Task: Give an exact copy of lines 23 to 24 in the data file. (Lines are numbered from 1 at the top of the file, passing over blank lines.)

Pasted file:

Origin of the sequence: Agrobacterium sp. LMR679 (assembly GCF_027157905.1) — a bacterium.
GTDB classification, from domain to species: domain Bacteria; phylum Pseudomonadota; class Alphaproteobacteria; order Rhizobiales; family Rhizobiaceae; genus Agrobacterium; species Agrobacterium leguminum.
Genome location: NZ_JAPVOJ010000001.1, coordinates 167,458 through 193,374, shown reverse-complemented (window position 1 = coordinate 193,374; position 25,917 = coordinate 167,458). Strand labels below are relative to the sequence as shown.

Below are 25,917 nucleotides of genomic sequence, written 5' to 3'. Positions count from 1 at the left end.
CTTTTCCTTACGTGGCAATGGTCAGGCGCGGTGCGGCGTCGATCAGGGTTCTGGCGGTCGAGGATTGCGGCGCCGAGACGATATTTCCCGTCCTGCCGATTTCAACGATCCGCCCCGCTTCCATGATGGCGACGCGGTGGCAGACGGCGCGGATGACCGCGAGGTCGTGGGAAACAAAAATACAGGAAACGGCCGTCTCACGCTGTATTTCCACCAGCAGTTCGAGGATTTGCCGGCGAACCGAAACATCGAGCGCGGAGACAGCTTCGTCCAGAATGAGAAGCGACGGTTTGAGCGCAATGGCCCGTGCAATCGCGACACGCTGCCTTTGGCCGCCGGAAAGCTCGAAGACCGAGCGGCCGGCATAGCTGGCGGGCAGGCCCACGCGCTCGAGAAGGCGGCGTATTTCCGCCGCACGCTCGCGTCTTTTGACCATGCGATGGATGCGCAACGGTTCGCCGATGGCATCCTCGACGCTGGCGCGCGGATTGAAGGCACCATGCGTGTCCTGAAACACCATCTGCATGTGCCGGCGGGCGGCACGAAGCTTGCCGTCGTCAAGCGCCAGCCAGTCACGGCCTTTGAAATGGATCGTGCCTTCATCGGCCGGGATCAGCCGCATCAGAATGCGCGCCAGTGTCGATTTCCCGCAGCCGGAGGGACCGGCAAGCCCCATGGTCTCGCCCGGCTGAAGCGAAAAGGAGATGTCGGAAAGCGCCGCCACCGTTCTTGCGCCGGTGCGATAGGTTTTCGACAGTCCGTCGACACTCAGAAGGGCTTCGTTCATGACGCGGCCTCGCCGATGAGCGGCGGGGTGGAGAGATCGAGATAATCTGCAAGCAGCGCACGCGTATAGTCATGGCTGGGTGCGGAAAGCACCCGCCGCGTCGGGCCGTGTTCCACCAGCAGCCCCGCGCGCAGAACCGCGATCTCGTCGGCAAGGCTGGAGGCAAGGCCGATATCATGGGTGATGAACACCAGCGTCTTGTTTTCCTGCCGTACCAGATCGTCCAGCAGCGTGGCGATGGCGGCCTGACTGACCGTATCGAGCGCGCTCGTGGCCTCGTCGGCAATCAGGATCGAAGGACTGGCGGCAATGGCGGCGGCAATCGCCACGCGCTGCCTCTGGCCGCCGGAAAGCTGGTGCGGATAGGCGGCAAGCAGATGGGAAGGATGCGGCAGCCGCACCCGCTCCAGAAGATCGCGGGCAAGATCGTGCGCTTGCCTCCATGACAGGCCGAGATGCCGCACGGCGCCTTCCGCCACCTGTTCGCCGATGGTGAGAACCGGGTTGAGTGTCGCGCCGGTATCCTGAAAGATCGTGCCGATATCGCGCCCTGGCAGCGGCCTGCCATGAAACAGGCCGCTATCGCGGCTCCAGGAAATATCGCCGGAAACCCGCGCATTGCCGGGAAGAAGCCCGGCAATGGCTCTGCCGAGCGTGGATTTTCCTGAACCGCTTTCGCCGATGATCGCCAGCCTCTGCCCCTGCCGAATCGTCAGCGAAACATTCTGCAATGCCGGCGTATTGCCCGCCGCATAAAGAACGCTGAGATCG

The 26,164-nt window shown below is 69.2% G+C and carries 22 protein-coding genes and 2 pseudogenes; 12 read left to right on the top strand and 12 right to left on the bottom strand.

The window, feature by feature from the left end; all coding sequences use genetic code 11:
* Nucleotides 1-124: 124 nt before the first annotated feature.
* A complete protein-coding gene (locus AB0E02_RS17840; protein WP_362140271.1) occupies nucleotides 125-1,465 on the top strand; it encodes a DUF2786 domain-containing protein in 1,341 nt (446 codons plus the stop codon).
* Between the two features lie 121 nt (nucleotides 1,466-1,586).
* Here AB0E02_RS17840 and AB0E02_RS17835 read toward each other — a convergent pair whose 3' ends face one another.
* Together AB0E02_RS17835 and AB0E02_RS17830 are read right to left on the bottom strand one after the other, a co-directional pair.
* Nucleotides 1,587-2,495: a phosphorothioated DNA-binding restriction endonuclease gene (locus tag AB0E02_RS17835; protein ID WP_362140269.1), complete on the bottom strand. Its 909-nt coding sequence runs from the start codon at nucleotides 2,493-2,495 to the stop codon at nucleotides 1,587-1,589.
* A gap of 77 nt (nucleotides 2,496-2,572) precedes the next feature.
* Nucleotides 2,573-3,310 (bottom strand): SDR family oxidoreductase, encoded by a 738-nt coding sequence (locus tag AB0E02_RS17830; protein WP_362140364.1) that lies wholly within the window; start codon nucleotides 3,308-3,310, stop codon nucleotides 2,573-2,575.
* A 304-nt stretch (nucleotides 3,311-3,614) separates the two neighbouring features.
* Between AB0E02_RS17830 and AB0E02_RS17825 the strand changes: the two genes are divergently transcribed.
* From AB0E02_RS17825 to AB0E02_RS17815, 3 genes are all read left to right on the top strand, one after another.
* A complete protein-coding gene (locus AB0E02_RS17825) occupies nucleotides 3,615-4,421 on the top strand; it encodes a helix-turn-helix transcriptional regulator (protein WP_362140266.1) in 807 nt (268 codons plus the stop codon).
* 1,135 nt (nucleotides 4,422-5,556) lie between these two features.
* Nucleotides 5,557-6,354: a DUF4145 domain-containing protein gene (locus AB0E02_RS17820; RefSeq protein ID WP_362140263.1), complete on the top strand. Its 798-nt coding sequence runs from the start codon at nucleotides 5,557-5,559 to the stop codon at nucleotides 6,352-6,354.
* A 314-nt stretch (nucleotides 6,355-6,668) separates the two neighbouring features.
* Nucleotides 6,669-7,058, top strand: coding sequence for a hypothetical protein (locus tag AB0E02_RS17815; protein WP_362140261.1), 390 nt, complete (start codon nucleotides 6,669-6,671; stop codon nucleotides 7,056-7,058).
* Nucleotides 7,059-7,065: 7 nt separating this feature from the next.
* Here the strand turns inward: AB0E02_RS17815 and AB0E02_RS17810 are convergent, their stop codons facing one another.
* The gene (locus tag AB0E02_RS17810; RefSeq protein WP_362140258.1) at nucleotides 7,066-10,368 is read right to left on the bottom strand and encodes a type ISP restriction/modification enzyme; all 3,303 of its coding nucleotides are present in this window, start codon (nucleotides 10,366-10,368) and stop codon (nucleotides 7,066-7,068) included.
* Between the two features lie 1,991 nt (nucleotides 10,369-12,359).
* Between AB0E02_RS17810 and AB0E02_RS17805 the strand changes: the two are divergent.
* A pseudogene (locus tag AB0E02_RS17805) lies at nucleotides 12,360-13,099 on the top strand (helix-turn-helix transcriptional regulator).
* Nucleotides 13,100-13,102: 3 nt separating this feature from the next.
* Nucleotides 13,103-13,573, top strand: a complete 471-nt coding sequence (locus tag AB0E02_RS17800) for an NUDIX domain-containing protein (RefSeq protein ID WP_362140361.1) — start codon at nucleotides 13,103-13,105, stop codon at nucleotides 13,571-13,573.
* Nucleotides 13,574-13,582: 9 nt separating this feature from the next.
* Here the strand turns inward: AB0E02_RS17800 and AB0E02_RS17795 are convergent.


* Nucleotides 6,669-7,058, top strand: coding sequence for a hypothetical protein (locus tag AB0E02_RS17815; protein WP_362140261.1), 390 nt, complete (start codon nucleotides 6,669-6,671; stop codon nucleotides 7,056-7,058).
* Nucleotides 7,059-7,065: 7 nt separating this feature from the next.